Ten years ago this month, a revolution started in Massachusetts - the marriage equality revolution. On November 18, 2004, the state's Supreme Judicial Court (SJC) issued a ground-breaking decision in Goodridge v. Department of Public Health, making the Commonwealth the first place the United States that same-sex couples could marry.
On Wednesday, November 20, Mary L. Bonauto, the Civil Rights Project Director for Gay & Lesbian Advocates & Defenders (GLAD) and the attorney who argued Goodridge before the SJC, will reflect on the intervening years, and the road ahead for LGBT equality, in a 6:30 pm lecture at Old South Meeting House entitled "The Goodridge Decision: 10 Years Out." The event is free and open to the public.
After Massachusetts opened the door, 13 states and the District of Columbia followed. In the past year, as well, the U.S. Supreme Court has struck down the Defense of Marriage Act, which denied federal recognition to legally married same-sex couples.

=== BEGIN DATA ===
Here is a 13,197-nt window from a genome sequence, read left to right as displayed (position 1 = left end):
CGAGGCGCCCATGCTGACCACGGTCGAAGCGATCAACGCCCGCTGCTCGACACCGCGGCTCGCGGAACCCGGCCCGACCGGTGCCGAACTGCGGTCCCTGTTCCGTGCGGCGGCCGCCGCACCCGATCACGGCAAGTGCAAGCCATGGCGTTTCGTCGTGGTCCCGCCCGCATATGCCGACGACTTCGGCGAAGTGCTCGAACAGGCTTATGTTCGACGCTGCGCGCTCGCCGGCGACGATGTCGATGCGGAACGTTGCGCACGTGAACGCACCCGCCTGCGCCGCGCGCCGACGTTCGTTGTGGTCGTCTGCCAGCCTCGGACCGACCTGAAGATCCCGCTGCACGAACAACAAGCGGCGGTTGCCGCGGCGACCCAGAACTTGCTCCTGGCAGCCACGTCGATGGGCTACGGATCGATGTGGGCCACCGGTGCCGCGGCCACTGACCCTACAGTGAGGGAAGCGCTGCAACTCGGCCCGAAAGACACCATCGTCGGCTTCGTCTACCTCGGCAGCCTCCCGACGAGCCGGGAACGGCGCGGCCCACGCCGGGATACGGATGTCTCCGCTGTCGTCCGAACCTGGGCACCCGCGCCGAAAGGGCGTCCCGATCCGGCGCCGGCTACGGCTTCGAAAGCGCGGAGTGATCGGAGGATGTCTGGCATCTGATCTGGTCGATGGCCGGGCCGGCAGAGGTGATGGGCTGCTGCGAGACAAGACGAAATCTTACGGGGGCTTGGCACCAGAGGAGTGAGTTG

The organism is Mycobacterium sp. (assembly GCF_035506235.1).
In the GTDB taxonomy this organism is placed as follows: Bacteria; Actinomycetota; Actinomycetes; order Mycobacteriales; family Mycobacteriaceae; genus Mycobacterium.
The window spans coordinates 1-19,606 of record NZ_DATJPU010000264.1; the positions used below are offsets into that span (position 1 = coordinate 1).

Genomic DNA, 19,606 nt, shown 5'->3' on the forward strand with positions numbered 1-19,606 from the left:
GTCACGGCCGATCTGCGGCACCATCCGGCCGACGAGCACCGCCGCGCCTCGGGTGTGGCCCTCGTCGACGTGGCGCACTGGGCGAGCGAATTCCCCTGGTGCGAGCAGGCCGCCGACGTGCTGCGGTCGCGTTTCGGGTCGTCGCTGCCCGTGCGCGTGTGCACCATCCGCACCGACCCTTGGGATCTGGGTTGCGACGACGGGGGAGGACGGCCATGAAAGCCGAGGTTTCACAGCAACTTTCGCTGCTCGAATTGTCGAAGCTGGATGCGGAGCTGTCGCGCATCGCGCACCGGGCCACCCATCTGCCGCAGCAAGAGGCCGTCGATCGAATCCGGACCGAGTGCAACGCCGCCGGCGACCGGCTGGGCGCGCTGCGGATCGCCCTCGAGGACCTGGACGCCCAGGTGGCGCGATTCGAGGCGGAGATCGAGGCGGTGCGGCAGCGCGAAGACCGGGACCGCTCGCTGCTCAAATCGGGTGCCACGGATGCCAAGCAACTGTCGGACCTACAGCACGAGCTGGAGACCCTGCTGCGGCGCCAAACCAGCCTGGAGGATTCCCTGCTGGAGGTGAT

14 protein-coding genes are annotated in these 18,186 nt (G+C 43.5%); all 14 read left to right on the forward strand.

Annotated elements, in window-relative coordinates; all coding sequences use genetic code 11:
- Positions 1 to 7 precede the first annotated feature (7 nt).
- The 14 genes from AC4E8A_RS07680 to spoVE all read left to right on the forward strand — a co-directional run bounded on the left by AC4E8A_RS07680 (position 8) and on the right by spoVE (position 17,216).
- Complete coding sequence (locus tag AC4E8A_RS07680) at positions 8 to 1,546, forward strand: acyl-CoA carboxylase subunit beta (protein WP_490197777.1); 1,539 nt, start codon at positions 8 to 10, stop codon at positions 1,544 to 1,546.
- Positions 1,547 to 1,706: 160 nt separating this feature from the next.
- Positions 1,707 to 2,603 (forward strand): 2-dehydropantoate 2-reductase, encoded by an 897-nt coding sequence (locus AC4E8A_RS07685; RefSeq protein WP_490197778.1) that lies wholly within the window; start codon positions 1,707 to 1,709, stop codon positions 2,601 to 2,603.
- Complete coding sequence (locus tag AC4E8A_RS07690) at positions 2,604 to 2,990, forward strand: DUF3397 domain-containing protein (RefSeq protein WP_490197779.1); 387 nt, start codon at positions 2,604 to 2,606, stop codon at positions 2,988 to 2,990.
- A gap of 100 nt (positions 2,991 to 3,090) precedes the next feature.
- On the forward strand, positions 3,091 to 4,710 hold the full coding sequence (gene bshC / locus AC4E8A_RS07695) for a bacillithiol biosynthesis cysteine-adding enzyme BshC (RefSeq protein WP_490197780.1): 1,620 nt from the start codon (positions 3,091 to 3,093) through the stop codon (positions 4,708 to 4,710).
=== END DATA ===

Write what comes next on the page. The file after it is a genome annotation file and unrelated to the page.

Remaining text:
The largest building in colonial Boston, Old South Meeting House was the scene of some of the most dramatic and stirring meetings leading up to the American Revolution. Today, the treasured National Historic Landmark remains an active center for civic dialogue and free expression in the heart of downtown Boston. The museum is a fitting host for this event because it was at Old South Meeting House that the LGBT community celebrated the Goodridge victory with a rally on November 18, 2004.